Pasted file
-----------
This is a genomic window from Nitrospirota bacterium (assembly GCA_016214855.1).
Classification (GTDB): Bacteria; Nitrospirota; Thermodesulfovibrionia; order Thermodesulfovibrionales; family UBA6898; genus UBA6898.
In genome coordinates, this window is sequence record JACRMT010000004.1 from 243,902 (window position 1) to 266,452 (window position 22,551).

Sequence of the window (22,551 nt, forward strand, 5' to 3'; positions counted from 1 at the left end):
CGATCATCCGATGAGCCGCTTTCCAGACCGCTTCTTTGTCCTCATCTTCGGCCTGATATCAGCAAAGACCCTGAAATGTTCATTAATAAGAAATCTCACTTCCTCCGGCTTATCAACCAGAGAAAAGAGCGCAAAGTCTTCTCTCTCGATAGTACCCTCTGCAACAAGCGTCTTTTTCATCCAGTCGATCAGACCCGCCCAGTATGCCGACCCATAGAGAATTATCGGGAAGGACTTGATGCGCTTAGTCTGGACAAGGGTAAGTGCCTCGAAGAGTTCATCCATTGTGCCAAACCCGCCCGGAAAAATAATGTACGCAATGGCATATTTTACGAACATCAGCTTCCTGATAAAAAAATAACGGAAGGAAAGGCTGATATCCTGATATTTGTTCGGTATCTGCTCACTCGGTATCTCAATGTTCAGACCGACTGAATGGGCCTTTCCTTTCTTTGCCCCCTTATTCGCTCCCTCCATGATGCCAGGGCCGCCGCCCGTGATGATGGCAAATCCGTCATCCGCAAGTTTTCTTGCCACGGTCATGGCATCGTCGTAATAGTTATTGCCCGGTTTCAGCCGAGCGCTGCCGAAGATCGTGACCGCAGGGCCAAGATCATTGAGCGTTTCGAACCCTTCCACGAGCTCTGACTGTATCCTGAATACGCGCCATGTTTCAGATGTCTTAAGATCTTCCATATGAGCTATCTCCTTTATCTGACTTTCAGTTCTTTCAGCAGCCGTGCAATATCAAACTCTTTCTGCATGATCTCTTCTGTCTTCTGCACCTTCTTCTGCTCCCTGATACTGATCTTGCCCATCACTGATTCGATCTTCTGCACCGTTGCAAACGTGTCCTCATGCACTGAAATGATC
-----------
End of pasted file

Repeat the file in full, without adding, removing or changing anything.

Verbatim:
This is a genomic window from Nitrospirota bacterium (assembly GCA_016214855.1).
Classification (GTDB): Bacteria; Nitrospirota; Thermodesulfovibrionia; order Thermodesulfovibrionales; family UBA6898; genus UBA6898.
In genome coordinates, this window is sequence record JACRMT010000004.1 from 243,902 (window position 1) to 266,452 (window position 22,551).

Sequence of the window (22,551 nt, forward strand, 5' to 3'; positions counted from 1 at the left end):
CGATCATCCGATGAGCCGCTTTCCAGACCGCTTCTTTGTCCTCATCTTCGGCCTGATATCAGCAAAGACCCTGAAATGTTCATTAATAAGAAATCTCACTTCCTCCGGCTTATCAACCAGAGAAAAGAGCGCAAAGTCTTCTCTCTCGATAGTACCCTCTGCAACAAGCGTCTTTTTCATCCAGTCGATCAGACCCGCCCAGTATGCCGACCCATAGAGAATTATCGGGAAGGACTTGATGCGCTTAGTCTGGACAAGGGTAAGTGCCTCGAAGAGTTCATCCATTGTGCCAAACCCGCCCGGAAAAATAATGTACGCAATGGCATATTTTACGAACATCAGCTTCCTGATAAAAAAATAACGGAAGGAAAGGCTGATATCCTGATATTTGTTCGGTATCTGCTCACTCGGTATCTCAATGTTCAGACCGACTGAATGGGCCTTTCCTTTCTTTGCCCCCTTATTCGCTCCCTCCATGATGCCAGGGCCGCCGCCCGTGATGATGGCAAATCCGTCATCCGCAAGTTTTCTTGCCACGGTCATGGCATCGTCGTAATAGTTATTGCCCGGTTTCAGCCGAGCGCTGCCGAAGATCGTGACCGCAGGGCCAAGATCATTGAGCGTTTCGAACCCTTCCACGAGCTCTGACTGTATCCTGAATACGCGCCATGTTTCAGATGTCTTAAGATCTTCCATATGAGCTATCTCCTTTATCTGACTTTCAGTTCTTTCAGCAGCCGTGCAATATCAAACTCTTTCTGCATGATCTCTTCTGTCTTCTGCACCTTCTTCTGCTCCCTGATACTGATCTTGCCCATCACTGATTCGATCTTCTGCACCGTTGCAAACGTGTCCTCATGCACTGAAATGATC